– Today you got a great performance from your team and your goalie.

Yathea Pines is a great 14U for us. She’s been a goalie the whole time she’s been with our club. Her energy was consistent throughout the game.

We had two really good time-out plays that brought us even and into a shootout. I felt very comfortable having Thea in the cage for that. We are a younger 14U team, and some of our girls really stepped up! it’s definitely a good win because we lost a close one this morning [7-5 to Poway]. It was great to end the day with a shootout win.

– These are young players; how do they—and you—deal with the challenges of playing a sport like water polo?

Growing up as young girl, and the girls I coach now, you deal a lot with what to let go of during the game. It was close throughout three quarters, then we went down a couple of goals. But, we were able to forget about what happened and think: It’s 5-2, but let’s look at it as 0-0. Some girls let it go; others they cope with [mistakes] they made earlier in the game.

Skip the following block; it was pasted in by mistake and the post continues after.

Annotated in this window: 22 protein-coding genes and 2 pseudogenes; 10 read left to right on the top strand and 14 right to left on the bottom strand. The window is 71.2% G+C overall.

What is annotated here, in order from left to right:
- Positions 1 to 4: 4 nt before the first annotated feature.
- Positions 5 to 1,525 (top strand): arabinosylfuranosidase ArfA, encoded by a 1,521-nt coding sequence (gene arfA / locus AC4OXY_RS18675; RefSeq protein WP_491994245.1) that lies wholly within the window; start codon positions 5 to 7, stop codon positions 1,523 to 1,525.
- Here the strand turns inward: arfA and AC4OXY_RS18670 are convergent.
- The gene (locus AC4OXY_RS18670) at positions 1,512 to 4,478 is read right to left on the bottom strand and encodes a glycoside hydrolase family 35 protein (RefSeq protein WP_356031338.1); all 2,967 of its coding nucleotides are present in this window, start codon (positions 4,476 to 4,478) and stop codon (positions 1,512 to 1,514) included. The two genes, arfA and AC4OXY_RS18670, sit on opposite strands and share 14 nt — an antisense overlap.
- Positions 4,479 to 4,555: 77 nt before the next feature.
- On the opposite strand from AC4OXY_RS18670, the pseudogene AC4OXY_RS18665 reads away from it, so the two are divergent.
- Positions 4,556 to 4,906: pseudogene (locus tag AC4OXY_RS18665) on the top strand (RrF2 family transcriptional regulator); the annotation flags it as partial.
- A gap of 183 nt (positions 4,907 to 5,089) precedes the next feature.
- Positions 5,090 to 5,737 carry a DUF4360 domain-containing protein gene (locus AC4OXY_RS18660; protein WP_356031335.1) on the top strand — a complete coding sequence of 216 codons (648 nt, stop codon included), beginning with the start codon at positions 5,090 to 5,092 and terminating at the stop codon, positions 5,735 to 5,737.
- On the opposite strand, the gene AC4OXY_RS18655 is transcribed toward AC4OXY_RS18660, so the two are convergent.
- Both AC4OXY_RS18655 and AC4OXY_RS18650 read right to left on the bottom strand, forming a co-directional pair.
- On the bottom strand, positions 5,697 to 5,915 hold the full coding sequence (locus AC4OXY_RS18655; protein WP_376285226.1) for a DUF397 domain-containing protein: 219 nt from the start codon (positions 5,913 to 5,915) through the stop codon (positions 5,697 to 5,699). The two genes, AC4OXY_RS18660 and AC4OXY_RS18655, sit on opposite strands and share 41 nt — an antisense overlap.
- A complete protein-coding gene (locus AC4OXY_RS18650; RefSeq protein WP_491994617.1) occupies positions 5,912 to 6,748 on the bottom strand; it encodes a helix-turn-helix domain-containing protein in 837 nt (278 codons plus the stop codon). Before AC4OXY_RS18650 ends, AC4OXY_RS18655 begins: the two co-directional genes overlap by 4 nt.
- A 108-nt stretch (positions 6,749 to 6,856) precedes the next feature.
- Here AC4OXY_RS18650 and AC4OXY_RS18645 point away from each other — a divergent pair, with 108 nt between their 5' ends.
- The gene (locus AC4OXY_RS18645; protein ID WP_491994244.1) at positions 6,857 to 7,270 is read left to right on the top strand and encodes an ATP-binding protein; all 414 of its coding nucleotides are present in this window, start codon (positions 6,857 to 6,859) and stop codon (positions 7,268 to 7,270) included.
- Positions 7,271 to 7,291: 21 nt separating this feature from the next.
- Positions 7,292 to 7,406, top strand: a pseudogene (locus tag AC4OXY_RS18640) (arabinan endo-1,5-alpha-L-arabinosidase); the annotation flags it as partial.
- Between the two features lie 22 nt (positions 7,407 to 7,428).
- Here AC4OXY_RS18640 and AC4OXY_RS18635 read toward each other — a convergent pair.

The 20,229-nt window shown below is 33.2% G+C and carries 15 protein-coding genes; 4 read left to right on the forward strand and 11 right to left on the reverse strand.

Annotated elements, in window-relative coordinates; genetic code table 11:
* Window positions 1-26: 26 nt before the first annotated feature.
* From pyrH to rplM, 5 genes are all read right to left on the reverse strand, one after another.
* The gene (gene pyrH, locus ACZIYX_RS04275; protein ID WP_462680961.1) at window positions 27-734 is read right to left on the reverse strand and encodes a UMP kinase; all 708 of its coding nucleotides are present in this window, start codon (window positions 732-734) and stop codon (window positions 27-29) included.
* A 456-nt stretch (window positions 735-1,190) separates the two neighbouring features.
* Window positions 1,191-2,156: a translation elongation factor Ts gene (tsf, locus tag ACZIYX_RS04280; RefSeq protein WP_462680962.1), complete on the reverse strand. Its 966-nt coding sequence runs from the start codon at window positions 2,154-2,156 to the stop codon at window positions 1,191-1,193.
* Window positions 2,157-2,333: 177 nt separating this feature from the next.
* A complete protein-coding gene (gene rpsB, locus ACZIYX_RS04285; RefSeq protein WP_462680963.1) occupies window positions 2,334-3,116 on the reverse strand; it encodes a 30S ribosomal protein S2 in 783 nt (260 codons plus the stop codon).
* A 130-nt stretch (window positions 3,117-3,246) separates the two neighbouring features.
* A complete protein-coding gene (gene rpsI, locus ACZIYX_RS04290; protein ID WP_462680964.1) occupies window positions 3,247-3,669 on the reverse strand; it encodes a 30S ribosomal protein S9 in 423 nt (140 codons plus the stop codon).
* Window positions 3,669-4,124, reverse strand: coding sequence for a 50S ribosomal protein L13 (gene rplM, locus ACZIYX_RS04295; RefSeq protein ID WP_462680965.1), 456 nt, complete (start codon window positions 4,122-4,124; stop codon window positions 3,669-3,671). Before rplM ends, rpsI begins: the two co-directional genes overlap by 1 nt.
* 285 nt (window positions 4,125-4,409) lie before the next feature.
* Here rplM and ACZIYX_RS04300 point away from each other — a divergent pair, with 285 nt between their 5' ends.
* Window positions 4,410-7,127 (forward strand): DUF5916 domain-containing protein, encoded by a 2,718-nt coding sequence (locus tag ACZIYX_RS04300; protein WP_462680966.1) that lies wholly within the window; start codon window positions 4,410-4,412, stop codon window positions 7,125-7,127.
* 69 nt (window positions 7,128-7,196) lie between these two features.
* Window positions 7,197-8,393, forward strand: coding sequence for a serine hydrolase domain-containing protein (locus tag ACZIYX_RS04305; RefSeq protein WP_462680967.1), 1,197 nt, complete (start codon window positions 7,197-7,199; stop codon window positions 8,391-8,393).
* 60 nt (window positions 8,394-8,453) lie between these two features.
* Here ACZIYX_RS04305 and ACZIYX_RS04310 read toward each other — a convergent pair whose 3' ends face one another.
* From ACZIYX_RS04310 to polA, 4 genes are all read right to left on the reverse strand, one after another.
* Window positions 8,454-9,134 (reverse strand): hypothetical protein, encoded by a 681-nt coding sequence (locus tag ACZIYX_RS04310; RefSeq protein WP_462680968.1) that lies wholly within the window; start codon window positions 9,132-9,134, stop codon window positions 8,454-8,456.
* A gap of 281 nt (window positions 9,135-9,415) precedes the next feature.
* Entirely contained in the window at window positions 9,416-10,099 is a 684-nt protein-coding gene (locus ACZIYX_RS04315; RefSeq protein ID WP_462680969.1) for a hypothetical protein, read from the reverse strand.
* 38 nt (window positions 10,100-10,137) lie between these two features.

As a player, it’s important to move on and to re-evaluate after that game has passed. If it’s some kind of major goal mistake you want to react right away. What my team did really well is we didn’t let the momentum of the other team affect how we were continuing to move forward.

– What’s your background in the sport?

I started playing polo when I was 11 and played all through college. I played high school water polo in Los Angeles and then I ended up at Berkeley and played for the NCAA team then switched over to the CWPA [Berkley club team] where I won a collegiate national championship.

I’ve played many different levels with women’s water polo, so after graduating high school, I returned home from college and got involved with coaching. I’m now 24 and water polo has been in my life for 14 years.

– I’ve heard that one of your players is coming East to play in Brooklyn! What can you tell me about Juno Aselton, who’s currently competing in the 12U Classic bracket for LA Premier.